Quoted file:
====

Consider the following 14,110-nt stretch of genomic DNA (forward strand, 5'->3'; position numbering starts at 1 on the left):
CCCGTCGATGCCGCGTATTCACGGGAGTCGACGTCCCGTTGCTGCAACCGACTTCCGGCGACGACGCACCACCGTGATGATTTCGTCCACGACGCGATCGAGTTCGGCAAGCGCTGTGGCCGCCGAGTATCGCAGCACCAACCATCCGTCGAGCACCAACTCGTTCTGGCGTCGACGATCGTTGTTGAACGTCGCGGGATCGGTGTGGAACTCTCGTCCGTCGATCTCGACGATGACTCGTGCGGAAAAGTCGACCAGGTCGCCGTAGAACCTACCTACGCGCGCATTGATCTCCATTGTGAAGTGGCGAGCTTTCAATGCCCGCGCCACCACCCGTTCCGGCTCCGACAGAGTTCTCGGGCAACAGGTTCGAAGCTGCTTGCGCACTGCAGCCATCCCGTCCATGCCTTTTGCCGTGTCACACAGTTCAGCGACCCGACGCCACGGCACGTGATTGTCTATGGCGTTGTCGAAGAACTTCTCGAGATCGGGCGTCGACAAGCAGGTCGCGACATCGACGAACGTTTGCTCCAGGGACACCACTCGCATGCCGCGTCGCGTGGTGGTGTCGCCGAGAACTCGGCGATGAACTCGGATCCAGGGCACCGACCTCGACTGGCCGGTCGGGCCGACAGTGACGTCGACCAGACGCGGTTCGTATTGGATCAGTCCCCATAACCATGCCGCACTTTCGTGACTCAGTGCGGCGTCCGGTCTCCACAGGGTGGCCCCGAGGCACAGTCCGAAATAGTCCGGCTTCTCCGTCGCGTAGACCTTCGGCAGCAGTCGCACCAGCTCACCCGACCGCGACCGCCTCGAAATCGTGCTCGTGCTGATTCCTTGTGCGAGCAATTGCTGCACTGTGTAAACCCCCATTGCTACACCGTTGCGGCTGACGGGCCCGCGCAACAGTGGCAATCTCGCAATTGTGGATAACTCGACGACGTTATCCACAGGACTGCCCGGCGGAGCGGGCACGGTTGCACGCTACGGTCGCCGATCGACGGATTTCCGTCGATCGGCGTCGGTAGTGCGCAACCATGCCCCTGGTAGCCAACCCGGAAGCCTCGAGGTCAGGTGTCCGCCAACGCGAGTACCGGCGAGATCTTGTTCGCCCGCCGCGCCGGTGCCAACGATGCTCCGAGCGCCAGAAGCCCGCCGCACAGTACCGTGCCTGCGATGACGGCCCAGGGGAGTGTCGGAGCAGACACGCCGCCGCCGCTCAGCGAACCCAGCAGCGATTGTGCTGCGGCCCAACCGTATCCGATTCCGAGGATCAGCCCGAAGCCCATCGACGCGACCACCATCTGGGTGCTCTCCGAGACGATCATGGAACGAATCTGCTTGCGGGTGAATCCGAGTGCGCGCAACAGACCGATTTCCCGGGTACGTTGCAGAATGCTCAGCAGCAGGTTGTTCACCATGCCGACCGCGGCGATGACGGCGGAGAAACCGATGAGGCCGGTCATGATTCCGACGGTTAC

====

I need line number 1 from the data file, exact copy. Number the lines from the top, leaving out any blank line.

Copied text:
Consider the following 14,110-nt stretch of genomic DNA (forward strand, 5'->3'; position numbering starts at 1 on the left):